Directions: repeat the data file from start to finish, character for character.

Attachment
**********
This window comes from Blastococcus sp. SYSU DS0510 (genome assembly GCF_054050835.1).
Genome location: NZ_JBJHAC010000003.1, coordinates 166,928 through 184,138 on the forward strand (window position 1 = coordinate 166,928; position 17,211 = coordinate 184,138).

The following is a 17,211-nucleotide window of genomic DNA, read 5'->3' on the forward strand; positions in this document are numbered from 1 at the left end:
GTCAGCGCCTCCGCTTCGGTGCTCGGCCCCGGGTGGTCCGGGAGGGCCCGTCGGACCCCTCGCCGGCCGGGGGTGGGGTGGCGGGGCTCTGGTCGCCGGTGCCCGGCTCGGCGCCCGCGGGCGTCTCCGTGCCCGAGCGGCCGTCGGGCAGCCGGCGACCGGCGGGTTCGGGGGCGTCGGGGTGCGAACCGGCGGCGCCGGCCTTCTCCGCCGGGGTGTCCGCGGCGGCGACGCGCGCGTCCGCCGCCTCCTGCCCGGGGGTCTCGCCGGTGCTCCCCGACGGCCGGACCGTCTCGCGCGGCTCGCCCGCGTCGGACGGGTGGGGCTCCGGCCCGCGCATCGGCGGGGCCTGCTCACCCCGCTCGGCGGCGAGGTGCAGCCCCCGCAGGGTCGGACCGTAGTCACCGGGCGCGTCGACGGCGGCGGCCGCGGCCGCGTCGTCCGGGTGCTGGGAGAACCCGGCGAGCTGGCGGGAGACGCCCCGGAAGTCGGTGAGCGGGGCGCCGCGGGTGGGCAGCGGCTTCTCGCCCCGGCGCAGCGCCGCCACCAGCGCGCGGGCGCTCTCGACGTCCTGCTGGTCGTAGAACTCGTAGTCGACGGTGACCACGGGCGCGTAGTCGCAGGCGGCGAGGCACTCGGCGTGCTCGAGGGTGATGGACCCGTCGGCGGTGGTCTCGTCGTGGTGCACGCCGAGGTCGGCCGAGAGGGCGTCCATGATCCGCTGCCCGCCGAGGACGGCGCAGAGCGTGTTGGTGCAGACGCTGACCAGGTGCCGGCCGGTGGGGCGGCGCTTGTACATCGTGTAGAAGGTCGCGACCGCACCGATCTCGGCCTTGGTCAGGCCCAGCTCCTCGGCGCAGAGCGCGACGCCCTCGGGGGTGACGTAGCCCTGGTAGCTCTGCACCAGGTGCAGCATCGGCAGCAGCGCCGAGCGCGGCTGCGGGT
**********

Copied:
This window comes from Blastococcus sp. SYSU DS0510 (genome assembly GCF_054050835.1).
Genome location: NZ_JBJHAC010000003.1, coordinates 166,928 through 184,138 on the forward strand (window position 1 = coordinate 166,928; position 17,211 = coordinate 184,138).

The following is a 17,211-nucleotide window of genomic DNA, read 5'->3' on the forward strand; positions in this document are numbered from 1 at the left end:
GTCAGCGCCTCCGCTTCGGTGCTCGGCCCCGGGTGGTCCGGGAGGGCCCGTCGGACCCCTCGCCGGCCGGGGGTGGGGTGGCGGGGCTCTGGTCGCCGGTGCCCGGCTCGGCGCCCGCGGGCGTCTCCGTGCCCGAGCGGCCGTCGGGCAGCCGGCGACCGGCGGGTTCGGGGGCGTCGGGGTGCGAACCGGCGGCGCCGGCCTTCTCCGCCGGGGTGTCCGCGGCGGCGACGCGCGCGTCCGCCGCCTCCTGCCCGGGGGTCTCGCCGGTGCTCCCCGACGGCCGGACCGTCTCGCGCGGCTCGCCCGCGTCGGACGGGTGGGGCTCCGGCCCGCGCATCGGCGGGGCCTGCTCACCCCGCTCGGCGGCGAGGTGCAGCCCCCGCAGGGTCGGACCGTAGTCACCGGGCGCGTCGACGGCGGCGGCCGCGGCCGCGTCGTCCGGGTGCTGGGAGAACCCGGCGAGCTGGCGGGAGACGCCCCGGAAGTCGGTGAGCGGGGCGCCGCGGGTGGGCAGCGGCTTCTCGCCCCGGCGCAGCGCCGCCACCAGCGCGCGGGCGCTCTCGACGTCCTGCTGGTCGTAGAACTCGTAGTCGACGGTGACCACGGGCGCGTAGTCGCAGGCGGCGAGGCACTCGGCGTGCTCGAGGGTGATGGACCCGTCGGCGGTGGTCTCGTCGTGGTGCACGCCGAGGTCGGCCGAGAGGGCGTCCATGATCCGCTGCCCGCCGAGGACGGCGCAGAGCGTGTTGGTGCAGACGCTGACCAGGTGCCGGCCGGTGGGGCGGCGCTTGTACATCGTGTAGAAGGTCGCGACCGCACCGATCTCGGCCTTGGTCAGGCCCAGCTCCTCGGCGCAGAGCGCGACGCCCTCGGGGGTGACGTAGCCCTGGTAGCTCTGCACCAGGTGCAGCATCGGCAGCAGCGCCGAGCGCGGCTGCGGGT